“There is no profession more noble, no calling more vital, no role more important than being a barrister. Far and away the best part of my job is spending time with barristers – watching and admiring, listening and learning, being uplifted and inspired…… each of these encounters with great advocacy left me feeling more optimistic about the future. I believe we have the best generation of barristers ever in our courts….. “
Fine words from a minister new to their job. Words that show the man in charge at the Ministry has the interests of the people on the front line at the forefront of his mind and at the heart of his policy. Barristers can hear these words and rest assured that this is the dawn of a new era in relations between the Bar and the minister. We can have confidence that our future is safe.
The only problem being that Mr Gove did not utter these words, well not about barristers anyway. He said them about teachers in the early months of his tenure during a speech he gave at Westminster Academy;
There is no profession more noble, no calling more vital, no role more important than teaching. Far and away the best part of my job is spending time with teachers – watching and admiring, listening and learning, being uplifted and inspired…… each of these encounters with great teaching left me feeling more optimistic about the future. I believe we have the best generation of teachers ever in our schools….. “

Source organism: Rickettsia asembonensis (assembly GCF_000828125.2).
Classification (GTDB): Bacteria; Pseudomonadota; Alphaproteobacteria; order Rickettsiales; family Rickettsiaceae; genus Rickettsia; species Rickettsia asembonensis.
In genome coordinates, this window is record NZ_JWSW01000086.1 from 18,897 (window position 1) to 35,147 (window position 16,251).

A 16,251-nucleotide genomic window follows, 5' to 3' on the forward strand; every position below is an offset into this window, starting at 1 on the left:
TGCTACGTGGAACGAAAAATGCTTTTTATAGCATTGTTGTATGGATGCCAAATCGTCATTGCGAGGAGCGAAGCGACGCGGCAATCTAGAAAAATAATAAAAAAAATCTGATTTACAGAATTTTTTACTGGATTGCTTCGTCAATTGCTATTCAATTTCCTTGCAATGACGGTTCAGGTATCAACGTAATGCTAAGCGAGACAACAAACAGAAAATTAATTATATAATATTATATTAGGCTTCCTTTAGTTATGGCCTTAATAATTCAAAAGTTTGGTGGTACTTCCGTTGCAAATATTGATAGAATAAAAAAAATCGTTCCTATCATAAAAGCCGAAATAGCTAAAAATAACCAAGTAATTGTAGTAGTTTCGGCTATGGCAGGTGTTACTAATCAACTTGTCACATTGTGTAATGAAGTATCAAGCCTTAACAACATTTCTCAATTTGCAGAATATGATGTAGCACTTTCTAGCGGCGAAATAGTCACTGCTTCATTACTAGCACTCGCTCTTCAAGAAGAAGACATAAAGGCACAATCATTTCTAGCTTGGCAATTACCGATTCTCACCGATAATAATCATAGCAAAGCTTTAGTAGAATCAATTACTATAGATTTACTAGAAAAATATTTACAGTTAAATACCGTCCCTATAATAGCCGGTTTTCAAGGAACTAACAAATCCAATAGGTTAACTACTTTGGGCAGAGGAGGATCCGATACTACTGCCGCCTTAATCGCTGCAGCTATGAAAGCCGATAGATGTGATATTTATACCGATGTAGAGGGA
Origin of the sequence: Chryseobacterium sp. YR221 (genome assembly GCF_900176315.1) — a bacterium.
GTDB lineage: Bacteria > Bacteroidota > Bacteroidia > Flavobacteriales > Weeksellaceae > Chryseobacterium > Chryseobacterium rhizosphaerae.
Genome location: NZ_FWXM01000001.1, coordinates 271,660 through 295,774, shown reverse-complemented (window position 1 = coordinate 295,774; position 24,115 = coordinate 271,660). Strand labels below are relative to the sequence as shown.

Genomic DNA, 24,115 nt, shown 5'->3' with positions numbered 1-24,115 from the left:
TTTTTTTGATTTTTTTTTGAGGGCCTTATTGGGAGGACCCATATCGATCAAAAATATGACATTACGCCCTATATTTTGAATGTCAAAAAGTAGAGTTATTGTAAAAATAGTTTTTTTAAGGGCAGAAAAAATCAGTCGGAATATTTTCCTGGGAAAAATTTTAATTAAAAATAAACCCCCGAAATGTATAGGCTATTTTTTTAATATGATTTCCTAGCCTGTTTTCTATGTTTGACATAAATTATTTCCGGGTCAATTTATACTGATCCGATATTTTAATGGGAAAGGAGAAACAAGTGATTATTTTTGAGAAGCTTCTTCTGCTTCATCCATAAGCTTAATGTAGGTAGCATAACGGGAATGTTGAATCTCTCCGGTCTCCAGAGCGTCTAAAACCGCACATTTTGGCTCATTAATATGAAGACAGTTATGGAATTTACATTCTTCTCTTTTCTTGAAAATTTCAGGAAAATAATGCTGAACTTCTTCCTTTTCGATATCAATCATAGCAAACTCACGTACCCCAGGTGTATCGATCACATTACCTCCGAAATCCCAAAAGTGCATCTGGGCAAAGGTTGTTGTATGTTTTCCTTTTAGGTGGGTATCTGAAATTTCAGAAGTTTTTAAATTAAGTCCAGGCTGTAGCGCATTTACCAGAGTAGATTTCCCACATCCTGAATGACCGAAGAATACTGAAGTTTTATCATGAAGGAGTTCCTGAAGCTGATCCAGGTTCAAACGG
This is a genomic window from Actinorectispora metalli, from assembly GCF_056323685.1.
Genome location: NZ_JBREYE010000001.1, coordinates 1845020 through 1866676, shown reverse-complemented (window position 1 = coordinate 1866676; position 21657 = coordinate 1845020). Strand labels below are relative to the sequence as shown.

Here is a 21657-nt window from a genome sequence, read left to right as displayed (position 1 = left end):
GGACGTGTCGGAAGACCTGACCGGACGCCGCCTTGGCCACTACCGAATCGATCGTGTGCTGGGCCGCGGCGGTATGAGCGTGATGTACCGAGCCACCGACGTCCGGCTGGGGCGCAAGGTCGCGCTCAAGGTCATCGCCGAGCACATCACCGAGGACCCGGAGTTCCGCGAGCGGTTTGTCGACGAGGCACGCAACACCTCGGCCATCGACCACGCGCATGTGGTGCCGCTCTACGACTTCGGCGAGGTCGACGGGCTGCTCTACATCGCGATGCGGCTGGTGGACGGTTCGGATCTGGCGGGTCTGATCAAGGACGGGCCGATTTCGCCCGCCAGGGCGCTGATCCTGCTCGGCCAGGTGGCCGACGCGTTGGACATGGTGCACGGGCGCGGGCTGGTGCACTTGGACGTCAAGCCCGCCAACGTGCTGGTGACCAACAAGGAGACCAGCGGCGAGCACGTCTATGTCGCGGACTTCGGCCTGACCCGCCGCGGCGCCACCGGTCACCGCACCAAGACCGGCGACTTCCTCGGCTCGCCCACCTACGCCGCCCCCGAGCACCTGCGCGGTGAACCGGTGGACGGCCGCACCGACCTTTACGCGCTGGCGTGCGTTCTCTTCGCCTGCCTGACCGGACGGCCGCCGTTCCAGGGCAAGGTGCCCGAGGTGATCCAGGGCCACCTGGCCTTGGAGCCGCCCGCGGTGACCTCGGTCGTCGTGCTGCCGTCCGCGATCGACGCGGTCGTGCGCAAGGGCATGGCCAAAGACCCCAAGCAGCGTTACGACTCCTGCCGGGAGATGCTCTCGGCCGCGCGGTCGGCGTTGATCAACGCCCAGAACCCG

We all know how that relationship ended. Mr Gove, a close ally of the Prime Minister, was moved to Chief Whip in July 2014 when his relationship with the teaching profession was described as “toxic“. His reform proposals had left teachers feeling that the man in charge was a man who was not listening to their needs and concerns. The negative nature of this relationship was such that the Prime Minister feared that it would damage his party’s re-election prospects. I bet the teachers did not envisage this when being so warmly described by the brand new minister.
The equally concerning aspect of the speech to the Academy, and many other speeches from the same period, is the fact that it bears many similarities to the speech delivered in his latest role to the Legatum Institute and the speeches that have followed. Warm words about the actors on the stage followed by concern at the two tier nature of the system. Of how the delivery of a quality service is currently dependent upon the ability to pay. And then solutions to problems by study of what they have done abroad.
It goes without saying that we have to judge the Lord Chancellor on what he does. The important thing is not to just base that on what he says. Warm words can soon turn to dust. His meeting with the CBA, CLSA, LCCSA and BFG gives him an early opportunity to match his words with deeds, deeds that benefit all the actors on the stage.